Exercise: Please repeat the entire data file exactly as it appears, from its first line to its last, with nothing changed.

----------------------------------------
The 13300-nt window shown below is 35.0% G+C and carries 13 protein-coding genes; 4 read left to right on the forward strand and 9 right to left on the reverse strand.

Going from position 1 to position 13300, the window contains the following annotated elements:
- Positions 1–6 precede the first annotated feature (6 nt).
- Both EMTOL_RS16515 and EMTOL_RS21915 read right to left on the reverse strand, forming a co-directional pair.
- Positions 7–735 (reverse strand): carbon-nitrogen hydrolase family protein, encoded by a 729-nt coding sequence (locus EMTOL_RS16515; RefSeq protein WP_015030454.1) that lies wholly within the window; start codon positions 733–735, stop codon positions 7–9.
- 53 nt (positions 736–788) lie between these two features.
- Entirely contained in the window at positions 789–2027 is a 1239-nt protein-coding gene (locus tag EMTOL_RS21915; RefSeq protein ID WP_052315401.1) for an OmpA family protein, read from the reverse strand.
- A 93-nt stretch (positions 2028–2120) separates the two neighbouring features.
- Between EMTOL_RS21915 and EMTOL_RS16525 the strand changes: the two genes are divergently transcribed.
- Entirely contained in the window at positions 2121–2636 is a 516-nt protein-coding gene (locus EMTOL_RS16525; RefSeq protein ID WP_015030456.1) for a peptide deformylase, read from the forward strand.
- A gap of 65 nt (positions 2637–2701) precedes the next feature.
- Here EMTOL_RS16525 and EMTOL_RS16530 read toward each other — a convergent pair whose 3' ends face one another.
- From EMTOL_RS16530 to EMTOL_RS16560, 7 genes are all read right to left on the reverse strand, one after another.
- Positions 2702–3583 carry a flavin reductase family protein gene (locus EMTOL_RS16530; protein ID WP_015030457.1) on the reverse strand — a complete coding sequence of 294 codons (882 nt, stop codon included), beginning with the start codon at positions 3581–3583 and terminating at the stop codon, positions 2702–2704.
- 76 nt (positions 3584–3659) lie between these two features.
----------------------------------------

The 13300-nt window shown below is 35.0% G+C and carries 13 protein-coding genes; 4 read left to right on the forward strand and 9 right to left on the reverse strand.

Going from position 1 to position 13300, the window contains the following annotated elements:
- Positions 1–6 precede the first annotated feature (6 nt).
- Both EMTOL_RS16515 and EMTOL_RS21915 read right to left on the reverse strand, forming a co-directional pair.
- Positions 7–735 (reverse strand): carbon-nitrogen hydrolase family protein, encoded by a 729-nt coding sequence (locus EMTOL_RS16515; RefSeq protein WP_015030454.1) that lies wholly within the window; start codon positions 733–735, stop codon positions 7–9.
- 53 nt (positions 736–788) lie between these two features.
- Entirely contained in the window at positions 789–2027 is a 1239-nt protein-coding gene (locus tag EMTOL_RS21915; RefSeq protein ID WP_052315401.1) for an OmpA family protein, read from the reverse strand.
- A 93-nt stretch (positions 2028–2120) separates the two neighbouring features.
- Between EMTOL_RS21915 and EMTOL_RS16525 the strand changes: the two genes are divergently transcribed.
- Entirely contained in the window at positions 2121–2636 is a 516-nt protein-coding gene (locus EMTOL_RS16525; RefSeq protein ID WP_015030456.1) for a peptide deformylase, read from the forward strand.
- A gap of 65 nt (positions 2637–2701) precedes the next feature.
- Here EMTOL_RS16525 and EMTOL_RS16530 read toward each other — a convergent pair whose 3' ends face one another.
- From EMTOL_RS16530 to EMTOL_RS16560, 7 genes are all read right to left on the reverse strand, one after another.
- Positions 2702–3583 carry a flavin reductase family protein gene (locus EMTOL_RS16530; protein ID WP_015030457.1) on the reverse strand — a complete coding sequence of 294 codons (882 nt, stop codon included), beginning with the start codon at positions 3581–3583 and terminating at the stop codon, positions 2702–2704.
- 76 nt (positions 3584–3659) lie between these two features.